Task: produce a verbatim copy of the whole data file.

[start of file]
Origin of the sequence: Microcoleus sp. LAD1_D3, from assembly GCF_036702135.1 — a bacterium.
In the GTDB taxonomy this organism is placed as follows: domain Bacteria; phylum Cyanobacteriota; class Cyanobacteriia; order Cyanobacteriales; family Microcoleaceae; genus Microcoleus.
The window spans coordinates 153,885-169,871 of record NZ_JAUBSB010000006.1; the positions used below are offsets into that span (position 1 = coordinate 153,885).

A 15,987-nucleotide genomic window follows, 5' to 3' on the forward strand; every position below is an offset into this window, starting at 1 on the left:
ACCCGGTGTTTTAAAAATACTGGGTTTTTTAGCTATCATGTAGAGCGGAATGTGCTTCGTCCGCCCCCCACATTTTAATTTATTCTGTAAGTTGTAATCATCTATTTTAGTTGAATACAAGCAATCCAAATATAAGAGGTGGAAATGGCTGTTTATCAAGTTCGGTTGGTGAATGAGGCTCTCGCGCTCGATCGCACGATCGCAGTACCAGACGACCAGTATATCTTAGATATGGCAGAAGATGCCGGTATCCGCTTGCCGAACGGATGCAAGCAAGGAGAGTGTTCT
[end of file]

Origin of the sequence: Microcoleus sp. LAD1_D3, from assembly GCF_036702135.1 — a bacterium.
In the GTDB taxonomy this organism is placed as follows: domain Bacteria; phylum Cyanobacteriota; class Cyanobacteriia; order Cyanobacteriales; family Microcoleaceae; genus Microcoleus.
The window spans coordinates 153,885-169,871 of record NZ_JAUBSB010000006.1; the positions used below are offsets into that span (position 1 = coordinate 153,885).

A 15,987-nucleotide genomic window follows, 5' to 3' on the forward strand; every position below is an offset into this window, starting at 1 on the left:
ACCCGGTGTTTTAAAAATACTGGGTTTTTTAGCTATCATGTAGAGCGGAATGTGCTTCGTCCGCCCCCCACATTTTAATTTATTCTGTAAGTTGTAATCATCTATTTTAGTTGAATACAAGCAATCCAAATATAAGAGGTGGAAATGGCTGTTTATCAAGTTCGGTTGGTGAATGAGGCTCTCGCGCTCGATCGCACGATCGCAGTACCAGACGACCAGTATATCTTAGATATGGCAGAAGATGCCGGTATCCGCTTGCCGAACGGATGCAAGCAAGGAGAGTGTTCT